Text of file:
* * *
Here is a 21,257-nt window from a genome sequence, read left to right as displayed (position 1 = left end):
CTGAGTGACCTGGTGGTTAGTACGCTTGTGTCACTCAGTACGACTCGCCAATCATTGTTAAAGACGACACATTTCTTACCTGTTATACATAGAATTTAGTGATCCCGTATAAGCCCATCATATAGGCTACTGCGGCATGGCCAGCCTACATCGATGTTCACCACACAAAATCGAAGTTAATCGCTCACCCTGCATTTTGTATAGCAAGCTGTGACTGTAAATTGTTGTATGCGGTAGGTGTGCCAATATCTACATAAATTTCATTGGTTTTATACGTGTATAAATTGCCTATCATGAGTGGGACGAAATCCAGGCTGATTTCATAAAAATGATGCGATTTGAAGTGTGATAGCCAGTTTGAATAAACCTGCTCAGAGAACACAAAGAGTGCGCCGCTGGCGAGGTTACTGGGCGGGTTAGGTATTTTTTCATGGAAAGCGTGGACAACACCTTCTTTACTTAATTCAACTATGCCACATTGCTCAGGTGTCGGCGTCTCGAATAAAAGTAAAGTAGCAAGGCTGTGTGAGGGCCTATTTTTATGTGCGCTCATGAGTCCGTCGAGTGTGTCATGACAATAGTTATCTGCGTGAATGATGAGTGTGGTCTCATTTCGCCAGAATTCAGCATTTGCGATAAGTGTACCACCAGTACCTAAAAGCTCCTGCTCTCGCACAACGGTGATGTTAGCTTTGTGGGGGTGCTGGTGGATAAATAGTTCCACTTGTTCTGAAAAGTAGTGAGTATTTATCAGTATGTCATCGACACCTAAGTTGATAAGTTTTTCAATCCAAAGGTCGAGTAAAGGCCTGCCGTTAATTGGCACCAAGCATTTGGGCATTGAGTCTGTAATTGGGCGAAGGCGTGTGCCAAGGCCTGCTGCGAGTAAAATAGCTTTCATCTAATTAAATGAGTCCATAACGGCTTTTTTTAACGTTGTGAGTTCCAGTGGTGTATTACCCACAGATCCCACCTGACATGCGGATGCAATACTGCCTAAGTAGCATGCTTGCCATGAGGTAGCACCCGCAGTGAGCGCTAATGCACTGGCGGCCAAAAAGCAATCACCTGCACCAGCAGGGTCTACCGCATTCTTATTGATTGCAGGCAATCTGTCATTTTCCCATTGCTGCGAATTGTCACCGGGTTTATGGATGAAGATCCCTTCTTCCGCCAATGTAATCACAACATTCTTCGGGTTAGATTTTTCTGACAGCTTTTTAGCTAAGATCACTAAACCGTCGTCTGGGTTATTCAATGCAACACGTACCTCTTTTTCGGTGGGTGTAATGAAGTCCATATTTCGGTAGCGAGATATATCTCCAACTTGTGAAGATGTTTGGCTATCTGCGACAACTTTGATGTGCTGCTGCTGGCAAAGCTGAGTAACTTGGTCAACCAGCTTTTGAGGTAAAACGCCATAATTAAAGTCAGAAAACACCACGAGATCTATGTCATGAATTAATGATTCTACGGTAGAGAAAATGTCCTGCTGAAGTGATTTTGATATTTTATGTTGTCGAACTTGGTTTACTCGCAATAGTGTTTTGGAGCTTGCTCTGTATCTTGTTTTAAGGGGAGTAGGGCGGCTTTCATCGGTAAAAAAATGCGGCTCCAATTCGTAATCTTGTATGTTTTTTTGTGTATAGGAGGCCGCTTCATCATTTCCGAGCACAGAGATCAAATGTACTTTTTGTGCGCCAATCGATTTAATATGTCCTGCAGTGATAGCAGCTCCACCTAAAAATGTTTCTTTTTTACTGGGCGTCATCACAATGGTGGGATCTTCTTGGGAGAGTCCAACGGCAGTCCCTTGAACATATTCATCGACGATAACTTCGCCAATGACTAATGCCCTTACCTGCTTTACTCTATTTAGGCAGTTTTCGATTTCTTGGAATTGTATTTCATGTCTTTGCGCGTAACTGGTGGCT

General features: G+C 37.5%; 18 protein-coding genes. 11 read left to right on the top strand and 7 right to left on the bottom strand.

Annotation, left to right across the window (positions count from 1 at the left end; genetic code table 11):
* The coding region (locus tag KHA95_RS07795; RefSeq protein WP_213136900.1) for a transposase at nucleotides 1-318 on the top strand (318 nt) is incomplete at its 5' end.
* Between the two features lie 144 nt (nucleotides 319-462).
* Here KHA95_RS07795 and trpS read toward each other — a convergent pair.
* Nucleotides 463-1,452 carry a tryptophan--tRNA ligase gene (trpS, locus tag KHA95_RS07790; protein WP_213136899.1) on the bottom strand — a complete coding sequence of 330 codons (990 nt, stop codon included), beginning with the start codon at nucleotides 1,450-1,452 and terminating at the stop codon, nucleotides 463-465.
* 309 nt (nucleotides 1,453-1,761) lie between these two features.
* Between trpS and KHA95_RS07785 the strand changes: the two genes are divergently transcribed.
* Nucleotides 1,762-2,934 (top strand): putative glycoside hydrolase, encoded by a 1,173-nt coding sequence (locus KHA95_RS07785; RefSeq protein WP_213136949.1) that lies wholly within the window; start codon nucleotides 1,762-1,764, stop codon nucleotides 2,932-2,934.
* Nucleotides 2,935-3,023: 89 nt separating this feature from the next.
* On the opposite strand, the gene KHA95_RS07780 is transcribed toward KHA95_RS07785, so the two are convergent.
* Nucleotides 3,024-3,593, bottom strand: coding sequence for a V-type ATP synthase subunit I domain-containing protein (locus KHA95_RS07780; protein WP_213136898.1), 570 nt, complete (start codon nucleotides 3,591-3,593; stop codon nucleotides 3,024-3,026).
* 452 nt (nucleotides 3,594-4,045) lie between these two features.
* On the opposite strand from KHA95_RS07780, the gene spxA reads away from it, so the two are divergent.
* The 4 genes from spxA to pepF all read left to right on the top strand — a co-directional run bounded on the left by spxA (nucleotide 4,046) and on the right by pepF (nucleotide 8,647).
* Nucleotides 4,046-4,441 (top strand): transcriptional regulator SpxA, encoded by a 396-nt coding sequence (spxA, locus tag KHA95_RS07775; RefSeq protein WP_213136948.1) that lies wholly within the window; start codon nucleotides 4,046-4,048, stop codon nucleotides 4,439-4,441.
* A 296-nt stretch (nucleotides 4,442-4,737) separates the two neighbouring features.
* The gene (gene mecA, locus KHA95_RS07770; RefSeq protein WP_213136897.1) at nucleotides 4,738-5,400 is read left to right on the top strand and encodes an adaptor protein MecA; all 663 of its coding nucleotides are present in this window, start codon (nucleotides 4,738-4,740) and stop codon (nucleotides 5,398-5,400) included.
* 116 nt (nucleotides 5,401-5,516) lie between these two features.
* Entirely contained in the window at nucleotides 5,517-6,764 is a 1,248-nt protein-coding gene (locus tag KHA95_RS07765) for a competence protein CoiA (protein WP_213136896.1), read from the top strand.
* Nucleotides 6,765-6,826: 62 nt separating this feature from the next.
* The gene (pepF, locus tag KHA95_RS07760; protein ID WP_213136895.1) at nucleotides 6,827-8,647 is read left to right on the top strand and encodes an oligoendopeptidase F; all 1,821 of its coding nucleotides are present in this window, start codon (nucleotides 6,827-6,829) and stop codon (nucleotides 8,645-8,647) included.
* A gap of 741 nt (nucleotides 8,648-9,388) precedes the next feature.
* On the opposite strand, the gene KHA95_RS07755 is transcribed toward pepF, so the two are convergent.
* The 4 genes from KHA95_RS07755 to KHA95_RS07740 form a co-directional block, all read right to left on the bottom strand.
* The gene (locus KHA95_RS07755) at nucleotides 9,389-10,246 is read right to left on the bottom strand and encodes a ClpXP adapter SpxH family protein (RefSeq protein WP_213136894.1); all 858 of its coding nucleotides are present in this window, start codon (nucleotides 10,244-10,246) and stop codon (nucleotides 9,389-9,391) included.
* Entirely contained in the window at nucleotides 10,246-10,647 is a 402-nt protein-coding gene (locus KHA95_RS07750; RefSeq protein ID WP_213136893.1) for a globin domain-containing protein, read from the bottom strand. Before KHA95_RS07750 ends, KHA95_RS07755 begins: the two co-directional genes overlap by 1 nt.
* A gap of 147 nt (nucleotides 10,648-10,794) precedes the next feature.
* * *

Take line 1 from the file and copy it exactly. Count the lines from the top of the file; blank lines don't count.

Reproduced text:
Here is a 21,257-nt window from a genome sequence, read left to right as displayed (position 1 = left end):